An 11 September 2021 groundbreaking ceremony was held for the first temple of The Church of Jesus Christ of Latter-day Saints to be constructed not only in Kenya, but in all of East Africa. Elder Joseph W. Sitati, president of the Africa Central Area and native of Kenya, presided at the groundbreaking ceremony for the Nairobi Kenya Temple.

Some 100 Church leaders and members, guests and journalists gathered for Saturday's event in Mountain View, a neighborhood of Nairobi. Attendance was by invitation only because of COVID-19 gathering restrictions. However, the groundbreaking was live streamed for Latter-day Saints and friends in meetinghouses and homes across Kenya and several neighboring nations. Speakers at the event included representation from the young adults, youth and children.

Elder Sitati said the day was dedicated to the rising generation of the Church. He invited members "to look at the temple that will come up in this site as their temple. This is the place [members] will get married; this is the place where they will make covenants that will bless them for all eternity."

Twenty-four-year-old Shelda Wandera, commented, "At this moment I am so overwhelmed with joy. I am filled [with] peace. I know that our Savior and our Heavenly Father love us so dearly. That is why they have blessed us with this wonderful house."

Fifteen-year-old Brandon Kioko said he was looking forward to making any personal changes that were needed to enter the House of the Lord. He said, "The temple is a place where we can feel closer to God; a place where we can search for comfort. I know [it] will bring blessings to individuals and families."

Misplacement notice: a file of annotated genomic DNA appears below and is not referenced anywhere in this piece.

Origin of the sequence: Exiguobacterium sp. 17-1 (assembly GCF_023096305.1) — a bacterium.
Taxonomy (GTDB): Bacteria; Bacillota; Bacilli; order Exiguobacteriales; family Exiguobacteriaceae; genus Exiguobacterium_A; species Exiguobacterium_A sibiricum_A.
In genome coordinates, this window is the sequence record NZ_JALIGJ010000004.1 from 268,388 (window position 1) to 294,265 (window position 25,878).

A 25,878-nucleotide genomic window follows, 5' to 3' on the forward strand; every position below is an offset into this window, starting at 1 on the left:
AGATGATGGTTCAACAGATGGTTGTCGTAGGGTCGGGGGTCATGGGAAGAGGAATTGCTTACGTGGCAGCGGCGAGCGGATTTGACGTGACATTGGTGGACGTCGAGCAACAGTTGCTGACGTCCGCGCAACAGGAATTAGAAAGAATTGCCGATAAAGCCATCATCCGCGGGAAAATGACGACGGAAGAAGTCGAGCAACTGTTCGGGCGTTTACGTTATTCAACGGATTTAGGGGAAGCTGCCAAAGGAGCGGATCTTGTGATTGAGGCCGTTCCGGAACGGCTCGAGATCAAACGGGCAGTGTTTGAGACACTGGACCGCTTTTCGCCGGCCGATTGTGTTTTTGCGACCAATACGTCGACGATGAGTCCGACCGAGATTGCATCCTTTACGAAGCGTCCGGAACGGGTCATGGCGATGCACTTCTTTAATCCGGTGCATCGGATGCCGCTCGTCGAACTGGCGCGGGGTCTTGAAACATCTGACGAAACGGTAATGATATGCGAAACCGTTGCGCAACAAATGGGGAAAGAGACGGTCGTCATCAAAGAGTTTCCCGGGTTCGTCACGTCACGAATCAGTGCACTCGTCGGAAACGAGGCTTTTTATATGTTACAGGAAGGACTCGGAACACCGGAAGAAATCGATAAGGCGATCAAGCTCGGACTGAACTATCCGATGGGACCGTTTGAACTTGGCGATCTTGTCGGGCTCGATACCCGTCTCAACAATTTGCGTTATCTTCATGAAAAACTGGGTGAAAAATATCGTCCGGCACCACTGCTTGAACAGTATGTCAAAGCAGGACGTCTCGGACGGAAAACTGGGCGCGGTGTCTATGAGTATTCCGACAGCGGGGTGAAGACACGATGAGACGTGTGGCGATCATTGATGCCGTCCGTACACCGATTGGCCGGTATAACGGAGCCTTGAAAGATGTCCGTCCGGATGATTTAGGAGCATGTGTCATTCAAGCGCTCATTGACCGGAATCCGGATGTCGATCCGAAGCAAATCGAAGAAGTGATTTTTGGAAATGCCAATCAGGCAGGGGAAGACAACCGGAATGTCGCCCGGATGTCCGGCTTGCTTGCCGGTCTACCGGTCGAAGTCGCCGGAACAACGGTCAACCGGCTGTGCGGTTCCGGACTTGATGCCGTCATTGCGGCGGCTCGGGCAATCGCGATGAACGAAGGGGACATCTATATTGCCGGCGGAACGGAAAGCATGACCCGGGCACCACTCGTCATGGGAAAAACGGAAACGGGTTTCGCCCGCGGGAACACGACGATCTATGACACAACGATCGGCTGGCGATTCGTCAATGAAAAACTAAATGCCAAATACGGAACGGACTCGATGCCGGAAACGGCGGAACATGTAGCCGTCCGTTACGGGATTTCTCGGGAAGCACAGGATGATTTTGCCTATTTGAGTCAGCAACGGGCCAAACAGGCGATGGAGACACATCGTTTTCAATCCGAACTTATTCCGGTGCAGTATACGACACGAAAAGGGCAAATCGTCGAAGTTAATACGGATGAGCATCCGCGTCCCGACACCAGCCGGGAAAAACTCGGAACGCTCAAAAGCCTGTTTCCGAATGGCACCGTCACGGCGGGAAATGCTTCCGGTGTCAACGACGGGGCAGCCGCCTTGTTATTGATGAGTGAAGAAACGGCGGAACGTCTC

Elder Matthew L. Carpenter, a General Authority Seventy and counselor in the area presidency, said:

In temples husbands and wives can be sealed — which means married or bound — together forever, and have their children sealed — or bound — to them as a family, forever. These sealing blessings again are not only for this life, but they are for all eternity. . . .
The day will come when one of us will die and we will be separated for a short time from each other. Knowing that we have made the marriage covenant with God by the proper authority, I know we will be together for all eternity. That brings great comfort and peace. That same comfort and peace can rest with each person who enters the temple of God.

Also attending the event was Kenyan Member of Parliament, the Honorable Opiyo Wandayi, who shared a message written by the Right Honorable Raila Odinga, former Prime Minister of Kenya, and a member of the Anglican faith. That message underscored hope as well.

He wrote, "Kenya has … a long, unique and proud tradition of tolerance and cooperation between faiths. . . .The Church of Jesus Christ of Latter-day Saints has continued the tradition of not only providing for our spiritual needs, but also for our physical ones. I therefore wholly welcome the decision to put up a dwelling place for God in Nairobi." He further stated in his message that he thanked the Church "most sincerely, for the work [it has] done this past year and over the years to sustain the faith, hope and physical well-being of our people. At a very difficult time, members of the Church have been in the forefront, giving us reason to hope."

The Nairobi Kenya Temple will serve not only Latter-day Saints in Kenya, but the temple district will include the surrounding countries of Uganda, Tanzania, Rwanda, South Sudan, Eritrea, Ethiopia and Djibouti.

Videos about Nairobi Kenya

Temples in Africa



References

  1. "President Monson Announces Five New Temples," The Church of Jesus Christ of Latter-day Saints News Release, 2 Apr. 2017.
  2. "President Hinckley Uplifts Members in Nova Scotia, Africa, Northern Mexico," Ensign May 1998: 110–116.